Monday, August 02, 2010

California, 2010 (1)

See that? These Californians have a place for everything! A whole box full of 'em!

I had once -- like, a week ago -- idealistically thought that I'd be able to sit down in some comfortable space and record each day of this trip as it happened. However, events have intervened, and the admixture of the warm (and spectacularly free of humidity) California sun and a frosty beverage at about 5PM have introduced a certain lassitude that I can't but ascribe to the local culture.

Some highlights from the last few days:

Disneyland seriously needs to go fuck itself. Betty was disillusioned by her experience, but this was the reaction of an eighteen-year-old being confronted by the expectations of her own ten-year-old self. The rides were inferior to those available at your local Six Flags, where the lines are shorter and the thrills far better. The rest of it was relentless merch-flogging. Fuck you, Walt Disney. Betty sees through you.

At Disneyland, the Animatronic Abraham Lincoln, in summarizing the Civil War, managed to avoid the following subjects:
  • What the war was about
  • Who won the goddamned war; and
  • Anything having to do with the aftermath of the war, including Jim Crow laws, lynchings, or Bombingham.
But boy howdy did we all leave the theater with a good feeling about America!

The experience of belonging to a studio audience for the taping of a dreadful sitcom is quite remarkable. They need you to be upbeat, so they are quite relentless in their enforcement of (what Frank Zappa called) "compulsory entertainment." The tame comedian who runs the show leaves one wishing that assault laws weren't quite so strict around here. One leaves the studio feeling quite raped, actually.

According to the papers I signed, I'm not allowed to tell the exact name, or even the production company we were allowed to see, but let's see if my expert Internet-Search-avoidance skills obtain: The show we were forbidden from mentioning was Schmelissa-and-Schmoey, on the Schmay-Bee-Smee Schmaly Schmetwork... Does that work to disguise my origins...?

At any rate, the show seriously SCHMUCKS.

On the other hand, the Warner Brothers Studio Tour was really worth the candle. At one point we drove up to a sound-stage (Maybe #24??) that listed the movies that had been shot on its environs; they included The Big Sleep, The Maltese Falcon, and The Music Man. There's American History, and then there's Cultural Touchpoints Along the Way to American History; and Warner Brothers has badly mixed the two.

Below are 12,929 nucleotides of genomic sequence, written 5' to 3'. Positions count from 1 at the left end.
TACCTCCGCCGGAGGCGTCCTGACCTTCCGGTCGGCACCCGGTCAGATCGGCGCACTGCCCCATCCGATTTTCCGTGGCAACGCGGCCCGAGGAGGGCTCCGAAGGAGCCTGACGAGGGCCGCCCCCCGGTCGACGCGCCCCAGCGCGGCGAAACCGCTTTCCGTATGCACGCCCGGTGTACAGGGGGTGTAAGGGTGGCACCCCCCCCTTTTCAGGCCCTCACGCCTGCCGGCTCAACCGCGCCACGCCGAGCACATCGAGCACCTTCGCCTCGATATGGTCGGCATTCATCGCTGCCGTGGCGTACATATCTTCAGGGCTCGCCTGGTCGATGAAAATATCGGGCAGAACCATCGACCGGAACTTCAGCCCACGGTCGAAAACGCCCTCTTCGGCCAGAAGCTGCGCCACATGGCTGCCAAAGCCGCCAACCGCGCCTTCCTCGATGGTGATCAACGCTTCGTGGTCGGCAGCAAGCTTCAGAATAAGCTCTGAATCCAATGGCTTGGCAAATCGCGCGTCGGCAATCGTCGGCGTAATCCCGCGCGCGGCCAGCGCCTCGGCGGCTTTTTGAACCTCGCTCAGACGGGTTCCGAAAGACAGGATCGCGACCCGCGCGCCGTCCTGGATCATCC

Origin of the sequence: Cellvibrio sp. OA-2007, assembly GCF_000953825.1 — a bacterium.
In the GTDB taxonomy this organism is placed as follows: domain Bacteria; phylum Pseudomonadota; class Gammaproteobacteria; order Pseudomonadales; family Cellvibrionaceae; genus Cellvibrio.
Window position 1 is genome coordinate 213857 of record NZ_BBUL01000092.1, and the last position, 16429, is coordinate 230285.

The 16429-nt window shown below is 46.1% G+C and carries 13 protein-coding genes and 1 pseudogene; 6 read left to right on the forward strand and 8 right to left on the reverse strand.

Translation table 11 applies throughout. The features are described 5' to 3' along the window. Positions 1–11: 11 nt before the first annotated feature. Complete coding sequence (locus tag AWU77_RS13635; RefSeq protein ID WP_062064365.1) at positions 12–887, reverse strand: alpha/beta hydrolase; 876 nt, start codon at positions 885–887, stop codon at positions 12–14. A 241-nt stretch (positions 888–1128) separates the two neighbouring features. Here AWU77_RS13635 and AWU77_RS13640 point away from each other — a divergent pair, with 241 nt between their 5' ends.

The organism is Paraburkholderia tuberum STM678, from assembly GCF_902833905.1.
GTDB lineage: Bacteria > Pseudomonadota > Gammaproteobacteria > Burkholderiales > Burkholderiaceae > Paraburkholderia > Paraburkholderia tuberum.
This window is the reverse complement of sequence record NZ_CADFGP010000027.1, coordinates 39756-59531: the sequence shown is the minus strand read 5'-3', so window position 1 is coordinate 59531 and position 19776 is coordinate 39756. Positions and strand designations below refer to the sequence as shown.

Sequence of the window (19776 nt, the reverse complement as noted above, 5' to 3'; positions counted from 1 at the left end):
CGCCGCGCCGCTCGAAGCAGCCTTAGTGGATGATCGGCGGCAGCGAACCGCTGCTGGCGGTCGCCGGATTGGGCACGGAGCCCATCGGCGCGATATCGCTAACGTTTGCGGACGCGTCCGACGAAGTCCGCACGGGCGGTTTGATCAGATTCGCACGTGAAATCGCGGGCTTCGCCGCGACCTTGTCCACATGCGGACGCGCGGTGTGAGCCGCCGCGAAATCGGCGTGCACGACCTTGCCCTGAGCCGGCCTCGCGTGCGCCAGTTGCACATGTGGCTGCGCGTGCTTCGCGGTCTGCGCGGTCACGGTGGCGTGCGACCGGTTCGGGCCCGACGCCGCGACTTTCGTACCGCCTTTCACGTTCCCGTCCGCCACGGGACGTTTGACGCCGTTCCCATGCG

Roger D. Parish said...

I passed by Disneyland once on a trip to Anaheim and was AMAZED at how SMALL that park is!

Bobby Lightfoot said...

So, didja cop a munter or no?

ChunkyS. said...

Trampled expectations and low blood sugar usually combine in what I've dubbed "the Crankiest Place on Earth". Statistically Anaheim is hot enough to melt monogrammed mouse ears this time of year. Hoping you were treated to reasonable tempratures...

Magix said...

Gak - terrible when everything you revisit sites you remember as a kid. Everything is smaller, older and dirtier.

xjmueller said...

Aahhhh, Walt's vision of America. Who woulda thunk that 60 years on it would supplant reality? Never been to Dizzyland CA, but been to Wally World in FL. I gotta say, it was really, really clean. Almost creepy that way. My kids were young and we all had fun. I got hooked on the "It's a small world" ride. It was longer than I expected. Each time I passed through a room I thought it would be the last because how could they find yet more peoples and cultures to stereotype? And with each new culture the theme song would be played in the "native" style. I don't know if I was amazed or flabbergasted, or both. It was a long, strange trip though a small world after all.

Anonymous said...

Betty's pictures don't look at all like the Dizzyland I remember-- and you remember. I remember Stina's kushy kennel and somebody's excitement about the parade. We got a few munters, if I remember correctly and we had lotsa ice cream!